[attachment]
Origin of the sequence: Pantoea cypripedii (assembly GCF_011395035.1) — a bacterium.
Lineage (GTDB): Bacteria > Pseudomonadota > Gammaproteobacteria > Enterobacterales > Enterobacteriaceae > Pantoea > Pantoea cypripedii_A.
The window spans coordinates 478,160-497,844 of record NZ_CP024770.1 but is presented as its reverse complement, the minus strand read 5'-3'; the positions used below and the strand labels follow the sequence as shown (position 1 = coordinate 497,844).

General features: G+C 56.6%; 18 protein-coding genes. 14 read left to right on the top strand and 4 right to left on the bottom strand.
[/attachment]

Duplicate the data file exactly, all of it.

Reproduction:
Origin of the sequence: Pantoea cypripedii (assembly GCF_011395035.1) — a bacterium.
Lineage (GTDB): Bacteria > Pseudomonadota > Gammaproteobacteria > Enterobacterales > Enterobacteriaceae > Pantoea > Pantoea cypripedii_A.
The window spans coordinates 478,160-497,844 of record NZ_CP024770.1 but is presented as its reverse complement, the minus strand read 5'-3'; the positions used below and the strand labels follow the sequence as shown (position 1 = coordinate 497,844).

General features: G+C 56.6%; 18 protein-coding genes. 14 read left to right on the top strand and 4 right to left on the bottom strand.